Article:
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Do you think this makes it more complex for the Boomer generation to make the right claiming choices?
And you would naturally think that the Social Security Administration IS the place to go for advice on what to do, right?
Well, unfortunately they can't give advice, they can only give information.
And you do need advice if you are a boomer!
One of, if not the biggest issue with Social Security today is the large number of baby boomers set to retire over the upcoming 15+ years and the relatively smaller younger generations feeding payroll taxes into the system!
Adding additional stress to the system is the reality that, on average, today’s boomers are living longer than any previous generation.1
While that’s good news for us, it makes other things more complicated.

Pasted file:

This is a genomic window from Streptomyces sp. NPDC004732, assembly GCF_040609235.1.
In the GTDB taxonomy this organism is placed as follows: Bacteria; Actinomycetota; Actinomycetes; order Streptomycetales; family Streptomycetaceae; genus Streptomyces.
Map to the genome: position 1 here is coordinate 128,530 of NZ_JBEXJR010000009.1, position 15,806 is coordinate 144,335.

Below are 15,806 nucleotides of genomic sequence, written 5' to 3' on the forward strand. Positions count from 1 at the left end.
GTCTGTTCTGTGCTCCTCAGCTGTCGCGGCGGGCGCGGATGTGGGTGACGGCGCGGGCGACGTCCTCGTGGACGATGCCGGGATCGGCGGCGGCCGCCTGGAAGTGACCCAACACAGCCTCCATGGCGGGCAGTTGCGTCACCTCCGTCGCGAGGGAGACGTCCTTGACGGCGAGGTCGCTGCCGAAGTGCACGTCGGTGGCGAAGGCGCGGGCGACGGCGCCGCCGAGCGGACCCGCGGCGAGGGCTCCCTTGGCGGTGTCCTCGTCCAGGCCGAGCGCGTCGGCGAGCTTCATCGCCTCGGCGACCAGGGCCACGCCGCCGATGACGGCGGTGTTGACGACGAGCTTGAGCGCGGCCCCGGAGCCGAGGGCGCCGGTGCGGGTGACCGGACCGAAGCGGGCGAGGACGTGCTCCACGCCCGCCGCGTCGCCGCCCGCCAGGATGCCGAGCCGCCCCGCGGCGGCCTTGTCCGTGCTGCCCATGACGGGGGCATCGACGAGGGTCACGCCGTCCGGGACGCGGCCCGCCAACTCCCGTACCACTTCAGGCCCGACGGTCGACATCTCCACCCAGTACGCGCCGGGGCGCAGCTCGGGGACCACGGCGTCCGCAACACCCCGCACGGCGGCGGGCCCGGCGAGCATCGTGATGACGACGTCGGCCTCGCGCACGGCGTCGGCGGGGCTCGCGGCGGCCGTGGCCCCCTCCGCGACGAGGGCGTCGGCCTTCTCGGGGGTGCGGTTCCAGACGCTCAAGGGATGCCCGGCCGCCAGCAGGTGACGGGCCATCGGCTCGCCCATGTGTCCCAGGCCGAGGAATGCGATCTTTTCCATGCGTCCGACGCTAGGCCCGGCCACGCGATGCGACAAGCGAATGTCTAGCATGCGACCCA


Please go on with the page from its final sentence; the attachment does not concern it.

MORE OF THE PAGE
When you consider all of these factors (and others), it's important to make informed decisions about when to begin receiving Social Security benefits within the context of your overall retirement income strategy.
This is what we do everyday and we are here to help you.
As a fiduciary, our niche is only working with Baby Boomers in or near retirement to help figure out ways to create a monthly paycheck every month for as long as you live.
If you would like to see what might be the top 2 or 3 options which could get you the most possible from Social Security, we offer this as a service and there is no charge and no obligation for it.
As always, these reports are yours without cost or obligation of any kind.
To get your complimentary Social Security Analysis, we do need 3 things:
All you have to do is CALL (732) 455-9990 and leave this information or EMAIL firstname.lastname@example.org and in the subject line put SS REPORT.
PLEASE NOTE: Whichever way you contact us, leave the name and mailing address of the person(s) you want the report sent to because this report is a hard copy document, NOT a digital pdf.
Sources: *https://www.huffpost.com/entry/25-social-security-secrets_b_1639455 **SSA.gov
1 Sherry L. Murphy et al., “Mortality in the United States, 2017,” NCHS Data Brief, no 328 (2018).